If you are looking for a true NAS solution and that is really what you need, I would propose you consider something in the Synology line. It’s going to be more expensive, but also more reliable and versatile, and I have heard various reports of the WD Cloud NAS solution having some security flaws, which is also a consideration. This past week, B&H Photo had a admittedly low-end Synology 2 drive unit on sale for around $200. Yes, with the purchase of 2 drives for this unit you are spending more, but you also get a lot more for the money.

If a DAS solution works for you, for example you have one main desktop mac you want the data to live on, and could work with a solution where that Mac shares the drive out to a laptop, for example, then there are a lot of ways you could go.

I would consider storing all the data on a single external (USB) drive. A second identical drive could be used for a clone, made on a daily, weekly, or monthly basis depending on how often the data on the drive changes, provides you with your local backup. A solution like BackBlaze lets you put all the data in the cloud at a pretty reasonable yearly cost and attached drives (but not mounted NAS shares) will be backed up by BackBlaze as long as they are connected at least once every 30 days.

If you use this drive only for storing the digitized CDs, then the data isn’t changing very often, and so you can clone the drive weekly or monthly. If you partition the drive and use it also for more actively changing data you might want another attached drive for TimeMachine and also do the clone more frequently.

Another DAS solution is to use a two drive setup in RAID 1 as already discussed. RAID 1means the two drives are mirrored - the data is stored on both drives and they are identical, so if one drive fails, you have access to all your data on the remaining drive. While write speeds to RAID 1 are slightly reduced, read speads are not and since your digitized CDs are going to be primarily write-once-read-many that’s not a bad solution for you, and eliminates the need for regularly cloning the content (but not for an offsite backup). My personal solution is actually a DAS Drobo, so effectively a RAID-type solution although using Drobo’s proprietary (and hence slightly risky since if the enclosure dies you have to buy another one to put the drives into) solution. I clone daily to a second DAS Drobo, and use Arq for backups to B2, so a similar solution to what I am suggesting for you.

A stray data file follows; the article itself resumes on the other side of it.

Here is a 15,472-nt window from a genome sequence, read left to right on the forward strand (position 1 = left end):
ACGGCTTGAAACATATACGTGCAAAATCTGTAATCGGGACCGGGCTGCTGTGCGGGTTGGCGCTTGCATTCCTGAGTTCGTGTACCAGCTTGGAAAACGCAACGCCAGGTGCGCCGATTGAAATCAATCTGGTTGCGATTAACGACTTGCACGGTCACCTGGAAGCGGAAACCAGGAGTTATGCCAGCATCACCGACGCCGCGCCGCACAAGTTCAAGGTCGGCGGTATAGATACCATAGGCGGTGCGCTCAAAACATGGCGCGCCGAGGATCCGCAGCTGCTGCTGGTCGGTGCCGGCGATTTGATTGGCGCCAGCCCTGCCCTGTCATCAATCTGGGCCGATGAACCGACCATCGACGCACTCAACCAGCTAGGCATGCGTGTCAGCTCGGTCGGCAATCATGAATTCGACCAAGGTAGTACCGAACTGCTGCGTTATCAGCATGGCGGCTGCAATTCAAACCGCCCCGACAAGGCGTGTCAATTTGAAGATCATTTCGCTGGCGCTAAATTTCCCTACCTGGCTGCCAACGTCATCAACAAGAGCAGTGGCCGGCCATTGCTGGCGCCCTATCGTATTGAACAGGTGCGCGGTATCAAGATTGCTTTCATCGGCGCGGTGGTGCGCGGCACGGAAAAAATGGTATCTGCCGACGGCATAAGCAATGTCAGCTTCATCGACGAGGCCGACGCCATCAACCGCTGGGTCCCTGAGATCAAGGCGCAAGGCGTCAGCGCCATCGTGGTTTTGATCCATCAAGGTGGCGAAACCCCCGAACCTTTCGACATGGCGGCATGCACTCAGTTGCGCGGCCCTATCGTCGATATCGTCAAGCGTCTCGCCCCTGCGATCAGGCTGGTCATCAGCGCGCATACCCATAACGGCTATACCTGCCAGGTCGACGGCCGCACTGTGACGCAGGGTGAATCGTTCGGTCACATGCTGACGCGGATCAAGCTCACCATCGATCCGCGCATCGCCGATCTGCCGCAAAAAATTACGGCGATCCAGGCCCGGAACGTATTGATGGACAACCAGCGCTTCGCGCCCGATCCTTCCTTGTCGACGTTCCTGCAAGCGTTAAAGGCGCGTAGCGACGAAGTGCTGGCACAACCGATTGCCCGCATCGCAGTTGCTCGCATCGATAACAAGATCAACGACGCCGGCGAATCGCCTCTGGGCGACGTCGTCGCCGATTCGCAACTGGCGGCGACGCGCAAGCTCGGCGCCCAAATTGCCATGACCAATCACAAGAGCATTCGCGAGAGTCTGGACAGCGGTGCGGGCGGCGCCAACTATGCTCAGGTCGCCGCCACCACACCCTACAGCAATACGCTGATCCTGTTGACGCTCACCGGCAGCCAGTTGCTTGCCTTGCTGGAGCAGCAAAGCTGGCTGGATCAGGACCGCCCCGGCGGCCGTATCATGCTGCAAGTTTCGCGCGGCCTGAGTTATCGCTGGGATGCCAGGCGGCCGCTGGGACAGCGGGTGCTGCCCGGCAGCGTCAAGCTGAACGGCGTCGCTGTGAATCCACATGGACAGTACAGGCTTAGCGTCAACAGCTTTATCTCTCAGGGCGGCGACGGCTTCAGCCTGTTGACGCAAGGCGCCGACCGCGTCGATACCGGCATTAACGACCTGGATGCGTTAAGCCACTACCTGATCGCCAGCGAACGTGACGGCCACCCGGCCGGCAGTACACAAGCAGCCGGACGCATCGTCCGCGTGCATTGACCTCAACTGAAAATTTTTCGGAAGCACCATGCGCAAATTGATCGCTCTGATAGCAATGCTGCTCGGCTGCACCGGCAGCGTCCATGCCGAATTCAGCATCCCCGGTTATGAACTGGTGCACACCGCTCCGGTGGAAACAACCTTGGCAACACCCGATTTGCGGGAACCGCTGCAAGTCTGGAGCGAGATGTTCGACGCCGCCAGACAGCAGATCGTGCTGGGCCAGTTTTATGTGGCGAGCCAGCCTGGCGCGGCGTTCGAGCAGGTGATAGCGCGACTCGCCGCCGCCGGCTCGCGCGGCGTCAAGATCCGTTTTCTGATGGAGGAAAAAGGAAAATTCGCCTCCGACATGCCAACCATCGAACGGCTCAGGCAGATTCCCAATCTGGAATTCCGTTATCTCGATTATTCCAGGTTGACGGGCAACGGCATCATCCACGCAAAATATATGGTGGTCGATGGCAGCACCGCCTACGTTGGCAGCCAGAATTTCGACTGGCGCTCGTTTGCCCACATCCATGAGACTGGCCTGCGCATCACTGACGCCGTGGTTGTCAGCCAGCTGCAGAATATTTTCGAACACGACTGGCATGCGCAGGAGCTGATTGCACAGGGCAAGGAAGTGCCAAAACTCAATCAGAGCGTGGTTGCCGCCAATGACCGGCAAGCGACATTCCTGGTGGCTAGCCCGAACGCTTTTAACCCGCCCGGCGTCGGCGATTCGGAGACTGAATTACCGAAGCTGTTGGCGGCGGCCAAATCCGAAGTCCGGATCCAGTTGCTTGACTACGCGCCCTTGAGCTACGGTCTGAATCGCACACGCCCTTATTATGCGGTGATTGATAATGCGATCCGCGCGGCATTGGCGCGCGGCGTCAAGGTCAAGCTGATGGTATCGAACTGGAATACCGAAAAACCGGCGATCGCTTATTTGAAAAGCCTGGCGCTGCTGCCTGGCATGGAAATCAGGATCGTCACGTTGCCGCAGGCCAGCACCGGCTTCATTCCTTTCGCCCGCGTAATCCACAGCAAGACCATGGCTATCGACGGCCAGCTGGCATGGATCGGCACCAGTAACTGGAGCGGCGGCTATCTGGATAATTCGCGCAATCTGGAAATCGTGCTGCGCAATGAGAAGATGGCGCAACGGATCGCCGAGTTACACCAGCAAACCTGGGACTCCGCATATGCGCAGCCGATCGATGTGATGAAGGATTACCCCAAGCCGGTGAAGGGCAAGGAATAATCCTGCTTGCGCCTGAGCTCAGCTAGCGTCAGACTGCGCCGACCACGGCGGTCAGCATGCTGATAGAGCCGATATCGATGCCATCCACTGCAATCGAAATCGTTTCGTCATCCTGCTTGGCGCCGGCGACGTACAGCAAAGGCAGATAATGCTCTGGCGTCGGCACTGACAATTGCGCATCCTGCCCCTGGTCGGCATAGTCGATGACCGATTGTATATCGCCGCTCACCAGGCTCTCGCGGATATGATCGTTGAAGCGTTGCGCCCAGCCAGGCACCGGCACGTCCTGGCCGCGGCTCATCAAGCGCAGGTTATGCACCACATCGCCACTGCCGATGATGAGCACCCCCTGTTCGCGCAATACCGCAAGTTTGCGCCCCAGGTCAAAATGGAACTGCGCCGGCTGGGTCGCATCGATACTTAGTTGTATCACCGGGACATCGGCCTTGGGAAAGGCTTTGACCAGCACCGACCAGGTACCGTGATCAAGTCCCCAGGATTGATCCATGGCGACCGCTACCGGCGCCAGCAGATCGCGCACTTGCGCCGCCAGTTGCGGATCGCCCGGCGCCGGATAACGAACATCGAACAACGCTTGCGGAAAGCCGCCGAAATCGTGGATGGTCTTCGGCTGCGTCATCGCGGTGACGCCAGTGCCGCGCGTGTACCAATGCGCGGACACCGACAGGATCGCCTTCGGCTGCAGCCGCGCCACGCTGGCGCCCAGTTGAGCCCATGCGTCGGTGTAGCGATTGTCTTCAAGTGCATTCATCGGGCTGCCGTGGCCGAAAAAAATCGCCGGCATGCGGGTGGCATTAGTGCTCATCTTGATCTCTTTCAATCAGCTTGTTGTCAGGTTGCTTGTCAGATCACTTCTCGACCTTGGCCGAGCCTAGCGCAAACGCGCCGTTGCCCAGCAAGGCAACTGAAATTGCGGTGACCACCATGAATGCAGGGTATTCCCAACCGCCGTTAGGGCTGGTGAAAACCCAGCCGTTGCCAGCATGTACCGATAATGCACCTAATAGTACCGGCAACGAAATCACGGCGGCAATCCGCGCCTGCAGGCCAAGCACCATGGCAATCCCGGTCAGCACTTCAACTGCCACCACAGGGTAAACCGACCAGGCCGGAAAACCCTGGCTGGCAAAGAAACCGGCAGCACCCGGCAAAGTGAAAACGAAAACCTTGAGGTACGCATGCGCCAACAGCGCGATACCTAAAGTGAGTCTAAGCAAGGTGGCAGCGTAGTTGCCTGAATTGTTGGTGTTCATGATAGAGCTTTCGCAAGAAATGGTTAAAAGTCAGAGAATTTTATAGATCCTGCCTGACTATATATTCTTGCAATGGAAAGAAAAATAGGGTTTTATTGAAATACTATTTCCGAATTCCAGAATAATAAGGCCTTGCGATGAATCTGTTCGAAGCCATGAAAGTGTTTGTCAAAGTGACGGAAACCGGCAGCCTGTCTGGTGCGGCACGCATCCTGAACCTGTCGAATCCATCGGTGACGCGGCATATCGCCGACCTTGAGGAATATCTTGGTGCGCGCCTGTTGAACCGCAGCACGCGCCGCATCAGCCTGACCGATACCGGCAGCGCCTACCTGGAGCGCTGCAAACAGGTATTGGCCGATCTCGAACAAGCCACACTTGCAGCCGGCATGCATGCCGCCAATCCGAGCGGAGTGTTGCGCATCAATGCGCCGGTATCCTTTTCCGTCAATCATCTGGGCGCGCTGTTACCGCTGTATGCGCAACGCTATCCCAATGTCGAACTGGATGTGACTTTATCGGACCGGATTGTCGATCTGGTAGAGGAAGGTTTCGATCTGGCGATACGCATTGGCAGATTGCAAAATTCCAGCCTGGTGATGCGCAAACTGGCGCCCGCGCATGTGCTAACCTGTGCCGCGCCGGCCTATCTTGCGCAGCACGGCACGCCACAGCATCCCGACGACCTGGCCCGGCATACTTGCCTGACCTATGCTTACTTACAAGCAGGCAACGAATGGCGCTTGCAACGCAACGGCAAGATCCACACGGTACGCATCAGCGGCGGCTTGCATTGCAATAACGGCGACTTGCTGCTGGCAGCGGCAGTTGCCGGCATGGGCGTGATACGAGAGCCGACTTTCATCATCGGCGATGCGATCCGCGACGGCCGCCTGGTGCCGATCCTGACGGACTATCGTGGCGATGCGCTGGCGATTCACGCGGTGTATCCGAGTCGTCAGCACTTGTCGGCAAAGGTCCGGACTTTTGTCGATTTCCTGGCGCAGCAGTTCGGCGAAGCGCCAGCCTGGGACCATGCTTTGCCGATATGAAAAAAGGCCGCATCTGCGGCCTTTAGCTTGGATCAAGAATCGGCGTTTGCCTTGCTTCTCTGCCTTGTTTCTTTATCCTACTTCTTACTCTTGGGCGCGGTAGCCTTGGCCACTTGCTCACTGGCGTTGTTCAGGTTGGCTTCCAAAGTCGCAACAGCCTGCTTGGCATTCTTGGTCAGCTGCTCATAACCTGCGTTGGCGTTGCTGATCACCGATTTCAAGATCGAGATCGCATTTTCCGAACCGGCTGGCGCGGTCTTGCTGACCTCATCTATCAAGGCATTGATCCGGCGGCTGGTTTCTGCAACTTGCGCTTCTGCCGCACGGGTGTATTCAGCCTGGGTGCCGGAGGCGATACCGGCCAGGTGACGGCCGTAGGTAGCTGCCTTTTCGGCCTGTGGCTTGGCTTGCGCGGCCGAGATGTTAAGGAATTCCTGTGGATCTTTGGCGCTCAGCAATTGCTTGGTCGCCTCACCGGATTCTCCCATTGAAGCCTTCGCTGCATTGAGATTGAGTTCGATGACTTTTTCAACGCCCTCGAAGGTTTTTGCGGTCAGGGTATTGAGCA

In terms of drive manufactures, you will pretty much find someone who swears by any brand and someone who will not use the same brand due to prior drive failures. I have been using WD REDs for years with surprisingly few failures, although I have had to replace a drive on occasion in a Drobo, but I also have 4 x 4TB Seagates (pulled from on-sale Seagate USB drives and put into one for the Drobos) that have been running just fine for several years now as well. I think both are reputable brands, and when you look at the BackBlaze drive reliability data you often find that failure rates for one size of a drive are exceedingly low and yet the failure rates for a slightly different size from the same manufacturer are very high. You should assume any storage medium will fail at some point. Your protection is not to search for a drive that has a 0.1% lower failure rate; protection comes from backups both on-site and off-site.

Hope some of this is helpful.

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#9

Quick advice:

If you don’t need a NAS, stay away from it. Added complexity and always lower performance than direct attached storage (DAS) a.k.a. just plugging in a hard disk/disk system.

Instead of retail brands like WD, I would strongly suggest getting a plug-in DAS from OWC/Macsales. They have a selection of chases with single drive, two drive, or more and you can buy them with or without the drives.

Interface choices are USB 3x, USB-C, or Thunderbolt.

https://www.akitio.com also have higher-end chassis/raid arrays that are very well respected by video editors/photographers, etc with high bandwidth/high capacity requirements.

For older Macs, they can get a new lease on life by spending a little more and getting a Thunderbolt DAS drive/chassis. Older Macs have slower USB ports, but Thunderbolt, even the older “Thunderbolt 2” is very fast.

Also, you don’t eat up precious USB ports - Mac mini, iMac, etc. only have a few ports. If you plug in the drive storage via Thunderbolt, you save ports which saves having to buy a dock or USB port expander to hook up other stuff like scanners, microphone, SD card readers, etc.

Just my 2c